We are here to help. Our crisis line number is (317)731-6140
Victim Advocate - Beacon of Hope Crisis Center
A client had reached out to the police due to violation of privacy. The victim was afraid that given this new violation of privacy, that the abuser will continue to go above and beyond to make the victims life difficult. The detective contacted Beacon of Hope Crisis Center for assistance. I was able to connect with the victim where I discussed the Address Confidentiality Program. The victim was in the process of moving and did not want the abuser to know of a new address considering the latest incident.
Although the victim has an active PO in place, the victim felt that taking every possible necessary step for confidentiality was a must. I was able to assist the victim with completing the Address Confidentiality Program Application and submitted the form on the victim’s behalf. Within 24 hours, the application had been approved. By the following day, the victim had sent an email thanking me for assisting the victim with this application and keeping their new address confidential.
By Kristin Scriven
Introducing Tiffany Wilson, Beacon of Hope’s Director of Victim Advocacy! Tiffany has been with Beacon of Hope for a year and a half and truly loves this organization. Her favorite part about working here is the atmosphere and the people; she loves working in such a supportive environment with coworkers who all have the same passion for helping and empowering women.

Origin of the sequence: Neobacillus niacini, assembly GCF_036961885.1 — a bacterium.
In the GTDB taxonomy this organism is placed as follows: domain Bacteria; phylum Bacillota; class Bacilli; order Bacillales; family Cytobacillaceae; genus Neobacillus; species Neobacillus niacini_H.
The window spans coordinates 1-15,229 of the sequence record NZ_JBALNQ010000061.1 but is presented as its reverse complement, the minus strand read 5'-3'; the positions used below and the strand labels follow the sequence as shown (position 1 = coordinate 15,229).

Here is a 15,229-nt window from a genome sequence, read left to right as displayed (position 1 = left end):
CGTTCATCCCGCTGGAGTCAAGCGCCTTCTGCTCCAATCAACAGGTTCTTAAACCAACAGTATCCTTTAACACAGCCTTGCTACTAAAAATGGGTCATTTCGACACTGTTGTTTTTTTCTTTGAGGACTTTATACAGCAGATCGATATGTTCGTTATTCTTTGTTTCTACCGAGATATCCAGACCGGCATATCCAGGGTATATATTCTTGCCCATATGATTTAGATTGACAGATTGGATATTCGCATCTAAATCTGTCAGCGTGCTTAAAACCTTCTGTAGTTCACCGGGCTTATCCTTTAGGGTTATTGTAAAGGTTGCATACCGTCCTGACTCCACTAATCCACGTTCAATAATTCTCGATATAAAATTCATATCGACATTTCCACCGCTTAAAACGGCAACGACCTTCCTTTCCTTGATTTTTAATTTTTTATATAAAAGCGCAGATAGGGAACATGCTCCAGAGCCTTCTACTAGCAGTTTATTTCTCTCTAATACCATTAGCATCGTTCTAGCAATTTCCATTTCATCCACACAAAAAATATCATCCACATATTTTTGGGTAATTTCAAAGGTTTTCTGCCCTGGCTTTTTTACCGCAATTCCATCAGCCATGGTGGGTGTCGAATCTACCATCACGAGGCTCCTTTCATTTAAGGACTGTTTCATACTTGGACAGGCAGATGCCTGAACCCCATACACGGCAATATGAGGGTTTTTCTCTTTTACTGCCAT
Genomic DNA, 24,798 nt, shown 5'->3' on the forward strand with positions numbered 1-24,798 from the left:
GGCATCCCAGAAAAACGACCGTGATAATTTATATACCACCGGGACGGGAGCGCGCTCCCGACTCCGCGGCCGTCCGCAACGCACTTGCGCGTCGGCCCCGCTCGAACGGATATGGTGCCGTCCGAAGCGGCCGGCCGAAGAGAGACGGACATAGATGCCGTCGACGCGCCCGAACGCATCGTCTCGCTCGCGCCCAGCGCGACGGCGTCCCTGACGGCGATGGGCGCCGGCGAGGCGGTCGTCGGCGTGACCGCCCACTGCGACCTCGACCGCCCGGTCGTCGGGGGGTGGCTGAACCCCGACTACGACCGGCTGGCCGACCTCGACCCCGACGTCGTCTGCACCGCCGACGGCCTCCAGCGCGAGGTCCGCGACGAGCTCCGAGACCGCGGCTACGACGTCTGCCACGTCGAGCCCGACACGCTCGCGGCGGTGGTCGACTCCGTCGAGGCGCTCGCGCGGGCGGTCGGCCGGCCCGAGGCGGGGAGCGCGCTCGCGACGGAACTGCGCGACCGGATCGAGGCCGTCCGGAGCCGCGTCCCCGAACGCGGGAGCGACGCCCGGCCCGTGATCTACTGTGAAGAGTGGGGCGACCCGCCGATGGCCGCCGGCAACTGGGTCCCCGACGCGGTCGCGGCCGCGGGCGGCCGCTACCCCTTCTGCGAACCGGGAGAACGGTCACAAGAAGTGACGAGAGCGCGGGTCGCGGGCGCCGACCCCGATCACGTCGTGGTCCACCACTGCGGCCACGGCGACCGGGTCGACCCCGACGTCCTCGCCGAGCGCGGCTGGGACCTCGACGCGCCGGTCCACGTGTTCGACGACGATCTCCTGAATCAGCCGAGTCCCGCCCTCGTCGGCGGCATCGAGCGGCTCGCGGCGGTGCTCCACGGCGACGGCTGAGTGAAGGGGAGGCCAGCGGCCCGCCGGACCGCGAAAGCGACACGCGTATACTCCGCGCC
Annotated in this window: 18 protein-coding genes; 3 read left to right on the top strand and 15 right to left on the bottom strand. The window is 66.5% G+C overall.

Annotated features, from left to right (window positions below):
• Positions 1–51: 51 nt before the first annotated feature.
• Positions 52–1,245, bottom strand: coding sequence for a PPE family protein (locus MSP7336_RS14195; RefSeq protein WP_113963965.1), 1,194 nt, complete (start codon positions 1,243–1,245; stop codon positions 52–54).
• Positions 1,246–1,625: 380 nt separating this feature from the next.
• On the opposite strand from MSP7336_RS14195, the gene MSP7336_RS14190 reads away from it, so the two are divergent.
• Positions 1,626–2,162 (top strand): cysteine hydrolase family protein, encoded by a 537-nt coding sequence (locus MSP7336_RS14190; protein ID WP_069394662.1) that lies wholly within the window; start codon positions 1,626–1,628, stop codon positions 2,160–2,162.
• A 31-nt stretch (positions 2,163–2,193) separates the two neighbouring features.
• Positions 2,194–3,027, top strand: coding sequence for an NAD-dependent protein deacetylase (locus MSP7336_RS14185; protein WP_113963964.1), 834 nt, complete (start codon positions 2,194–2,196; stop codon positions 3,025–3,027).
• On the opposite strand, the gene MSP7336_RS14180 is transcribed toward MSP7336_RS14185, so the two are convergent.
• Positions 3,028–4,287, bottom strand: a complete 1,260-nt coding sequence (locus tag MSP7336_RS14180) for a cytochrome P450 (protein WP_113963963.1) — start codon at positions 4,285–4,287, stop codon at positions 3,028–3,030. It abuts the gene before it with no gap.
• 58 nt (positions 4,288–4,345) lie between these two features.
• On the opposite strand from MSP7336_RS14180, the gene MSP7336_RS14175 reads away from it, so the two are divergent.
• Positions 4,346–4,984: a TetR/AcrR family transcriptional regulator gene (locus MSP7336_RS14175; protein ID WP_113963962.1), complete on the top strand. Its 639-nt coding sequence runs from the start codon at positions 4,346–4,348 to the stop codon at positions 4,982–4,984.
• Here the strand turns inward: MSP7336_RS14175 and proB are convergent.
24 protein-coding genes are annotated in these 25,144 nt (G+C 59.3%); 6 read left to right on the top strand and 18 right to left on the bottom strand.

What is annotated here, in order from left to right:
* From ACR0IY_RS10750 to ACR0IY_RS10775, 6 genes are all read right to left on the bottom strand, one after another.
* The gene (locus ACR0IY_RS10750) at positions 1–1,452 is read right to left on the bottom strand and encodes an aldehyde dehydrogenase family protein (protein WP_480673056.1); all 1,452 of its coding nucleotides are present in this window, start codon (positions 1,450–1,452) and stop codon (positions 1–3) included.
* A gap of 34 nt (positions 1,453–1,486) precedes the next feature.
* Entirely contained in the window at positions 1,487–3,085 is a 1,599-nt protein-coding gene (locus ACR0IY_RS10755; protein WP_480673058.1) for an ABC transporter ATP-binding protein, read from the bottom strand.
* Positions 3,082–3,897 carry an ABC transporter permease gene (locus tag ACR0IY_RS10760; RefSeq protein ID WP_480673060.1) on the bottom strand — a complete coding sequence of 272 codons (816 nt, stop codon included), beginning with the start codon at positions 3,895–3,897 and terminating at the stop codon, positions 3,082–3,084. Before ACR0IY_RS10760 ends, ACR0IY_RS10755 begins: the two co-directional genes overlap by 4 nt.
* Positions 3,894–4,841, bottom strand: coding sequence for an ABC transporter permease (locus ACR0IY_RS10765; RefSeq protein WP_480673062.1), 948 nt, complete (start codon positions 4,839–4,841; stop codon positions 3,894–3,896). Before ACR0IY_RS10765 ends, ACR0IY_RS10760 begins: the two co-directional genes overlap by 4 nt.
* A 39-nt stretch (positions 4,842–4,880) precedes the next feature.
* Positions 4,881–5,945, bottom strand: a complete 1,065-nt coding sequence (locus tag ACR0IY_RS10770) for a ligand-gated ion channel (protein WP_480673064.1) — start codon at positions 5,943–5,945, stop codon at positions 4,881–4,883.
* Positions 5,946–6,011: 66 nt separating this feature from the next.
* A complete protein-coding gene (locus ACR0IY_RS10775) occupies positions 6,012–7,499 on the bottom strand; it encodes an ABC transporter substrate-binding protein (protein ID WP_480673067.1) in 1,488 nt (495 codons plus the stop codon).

Tiffany has worked in victim advocacy for the past nine years and has a degree in Criminal Justice from Indiana University. As Director of Victim Advocacy, Tiffany leads the team of advocates and works directly with our CEO/Executive Director on grant writing. She is also responsible for overseeing our informational database of client information for follow ups and data collection.
Her favorite service that Beacon of Hope offers is of course our criminal justice team! She loves being able to inform victims of their rights while working with them each step of the way. In such a scary and unsure time, having someone who can provide support and clarity is monumental and Tiffany loves that she can help in that way.
This past Spring Tiffany was honored with winning the “Baker One Outstanding Victim Advocate” award! This award is given to an outstanding advocate that demonstrates a consistent excellent effort in the field of domestic violence and sexual assault. Tiffany is a hard worker and a valued member of our team.